By the time I finished college, my email inbox was strictly something I used for business. All it was good for was updates on Amazon orders, emailing professors/employers, and the very rare family reunion planning. There was nothing I looked forward to seeing in my inbox, and I didn’t know that there was another way. Now, there are many things that make me excited to check my inbox every morning, but the definite turnaround point was last September, when I discovered a service called Highbrow.
Highbrow is an email subscription service that delivers lessons directly to your inbox every morning, Monday through Friday. There are 140+ courses to choose from, in subjects from SEO Basics to the Surrealists. In fact, one of my favorite things about it is that you can choose to learn a skill, gain knowledge to boost your career, or just learn stuff for learning’s sake.
Highbrow is BIG on the idea of bite-sized learning. Each course is only 10 days long, and each email is meant to take less than 5 minutes to read. It’s perfect for reading while you drink your morning coffee! You can also only enroll in one class at a time, which for me was a good idea. I have a habit of enrolling in EVERYTHING and then getting burned out a couple days later. But each email, and each course, leaves you hanging on for more. This eventually leads to a stuck habit and expectation of that little bit of knowledge in your inbox every morning.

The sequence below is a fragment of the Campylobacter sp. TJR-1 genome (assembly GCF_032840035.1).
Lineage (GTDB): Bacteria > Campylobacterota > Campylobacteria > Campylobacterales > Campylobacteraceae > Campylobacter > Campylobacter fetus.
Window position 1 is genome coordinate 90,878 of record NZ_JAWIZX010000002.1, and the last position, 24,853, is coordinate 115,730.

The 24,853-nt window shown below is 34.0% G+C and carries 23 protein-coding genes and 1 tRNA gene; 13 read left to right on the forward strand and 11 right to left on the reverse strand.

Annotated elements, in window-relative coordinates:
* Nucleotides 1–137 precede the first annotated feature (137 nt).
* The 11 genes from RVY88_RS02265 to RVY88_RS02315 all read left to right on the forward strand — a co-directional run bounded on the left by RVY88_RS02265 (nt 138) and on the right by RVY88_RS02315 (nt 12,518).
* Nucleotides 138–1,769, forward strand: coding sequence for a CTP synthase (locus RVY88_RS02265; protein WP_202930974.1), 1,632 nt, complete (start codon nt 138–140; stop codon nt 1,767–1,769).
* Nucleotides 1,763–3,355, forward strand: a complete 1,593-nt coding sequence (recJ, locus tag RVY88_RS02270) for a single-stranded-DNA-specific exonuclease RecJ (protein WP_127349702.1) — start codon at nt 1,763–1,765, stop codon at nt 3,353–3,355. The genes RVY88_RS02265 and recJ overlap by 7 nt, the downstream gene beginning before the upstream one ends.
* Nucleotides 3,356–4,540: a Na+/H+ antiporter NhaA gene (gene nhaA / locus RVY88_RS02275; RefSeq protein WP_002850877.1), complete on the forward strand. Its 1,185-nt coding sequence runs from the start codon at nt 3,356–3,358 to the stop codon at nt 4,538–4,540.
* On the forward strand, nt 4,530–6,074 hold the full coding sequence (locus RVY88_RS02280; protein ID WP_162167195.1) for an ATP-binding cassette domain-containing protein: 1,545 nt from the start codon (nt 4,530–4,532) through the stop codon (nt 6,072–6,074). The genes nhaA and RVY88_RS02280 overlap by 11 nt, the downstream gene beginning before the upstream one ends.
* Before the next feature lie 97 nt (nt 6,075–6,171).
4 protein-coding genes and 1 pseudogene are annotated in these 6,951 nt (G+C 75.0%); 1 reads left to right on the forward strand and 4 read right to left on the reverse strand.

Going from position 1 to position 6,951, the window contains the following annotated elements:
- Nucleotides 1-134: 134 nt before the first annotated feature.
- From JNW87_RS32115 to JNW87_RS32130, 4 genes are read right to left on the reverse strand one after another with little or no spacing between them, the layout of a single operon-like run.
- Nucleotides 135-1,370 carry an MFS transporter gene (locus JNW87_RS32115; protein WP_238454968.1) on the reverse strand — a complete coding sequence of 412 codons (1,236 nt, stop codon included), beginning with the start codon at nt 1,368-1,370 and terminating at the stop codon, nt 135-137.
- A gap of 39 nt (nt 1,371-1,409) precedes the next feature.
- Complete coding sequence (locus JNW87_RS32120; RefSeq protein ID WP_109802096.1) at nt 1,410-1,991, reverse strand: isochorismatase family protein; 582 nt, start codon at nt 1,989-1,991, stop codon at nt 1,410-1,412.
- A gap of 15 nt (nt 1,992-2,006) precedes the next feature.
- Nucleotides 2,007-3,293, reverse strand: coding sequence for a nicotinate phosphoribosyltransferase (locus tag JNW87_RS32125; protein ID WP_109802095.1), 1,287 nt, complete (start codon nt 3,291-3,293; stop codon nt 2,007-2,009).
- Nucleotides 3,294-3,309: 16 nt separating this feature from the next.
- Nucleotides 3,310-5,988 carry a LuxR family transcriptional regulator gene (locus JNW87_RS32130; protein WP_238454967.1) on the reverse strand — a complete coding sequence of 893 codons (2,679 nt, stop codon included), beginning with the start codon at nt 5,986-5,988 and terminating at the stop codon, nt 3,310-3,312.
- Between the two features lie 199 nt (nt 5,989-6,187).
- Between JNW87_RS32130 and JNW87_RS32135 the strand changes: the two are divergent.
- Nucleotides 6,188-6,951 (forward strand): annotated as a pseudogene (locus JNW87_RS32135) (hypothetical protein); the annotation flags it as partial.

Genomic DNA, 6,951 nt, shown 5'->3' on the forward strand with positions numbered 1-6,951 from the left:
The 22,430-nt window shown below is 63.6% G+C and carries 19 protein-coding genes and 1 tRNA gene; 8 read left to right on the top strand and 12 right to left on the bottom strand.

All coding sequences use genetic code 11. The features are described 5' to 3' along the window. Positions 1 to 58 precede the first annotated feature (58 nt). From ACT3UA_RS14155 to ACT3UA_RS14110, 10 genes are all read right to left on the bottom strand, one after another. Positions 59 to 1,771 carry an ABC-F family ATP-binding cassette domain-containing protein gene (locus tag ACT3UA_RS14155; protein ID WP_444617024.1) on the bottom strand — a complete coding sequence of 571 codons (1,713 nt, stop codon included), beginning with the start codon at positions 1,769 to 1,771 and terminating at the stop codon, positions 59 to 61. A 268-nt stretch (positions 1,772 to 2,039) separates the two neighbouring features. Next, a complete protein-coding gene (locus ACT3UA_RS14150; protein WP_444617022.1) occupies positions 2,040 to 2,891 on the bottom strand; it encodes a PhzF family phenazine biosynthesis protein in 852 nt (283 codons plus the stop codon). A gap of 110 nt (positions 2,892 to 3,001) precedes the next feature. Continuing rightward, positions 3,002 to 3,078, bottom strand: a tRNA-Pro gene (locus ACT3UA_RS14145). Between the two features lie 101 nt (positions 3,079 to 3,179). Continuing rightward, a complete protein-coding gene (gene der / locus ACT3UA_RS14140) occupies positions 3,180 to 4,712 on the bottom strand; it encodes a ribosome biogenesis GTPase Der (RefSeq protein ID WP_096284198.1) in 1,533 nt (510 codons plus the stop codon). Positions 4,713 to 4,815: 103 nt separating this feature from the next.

Another cool thing is that if a certain subject just really catches your fancy, most lessons have extra resources. These are usually the only links that lead outside the email, since Highbrow is committed to providing an ad-free experience even to its free subscribers. However, that isn’t to say that you will be able to completely avoid being sold a product. Many companies have discovered that Highbrow is a pretty effective marketing tool, but the sales pitch is normally pretty mild. You aren’t forced to connect with the company or stay in contact with them after the course is over.
Fairly recently, Highbrow changed from a completely free service to a combination, which consists of free subscribers and premium subscribers. For $7 per month or $48 per year, premium subscribers get access to an extra echelon of courses, quizzes to test what they’ve learned after a course, and email delivery at 7am for their local time, rather than EST. I give them props for the fact that premium subscription is a personal choice, more of a decision to invest in the company because you support them and their teachers, rather than holding out all of the best content for paid learners only. Around 50-60% of their courses are still free, and if you aren’t picky about exactly when the email arrives in your inbox, there’s no pressure to upgrade to premium.
Long story short, Highbrow is pretty darn cool. If you dread checking your inbox every morning, consider subscribing and adding a little knowledge to your morning routine.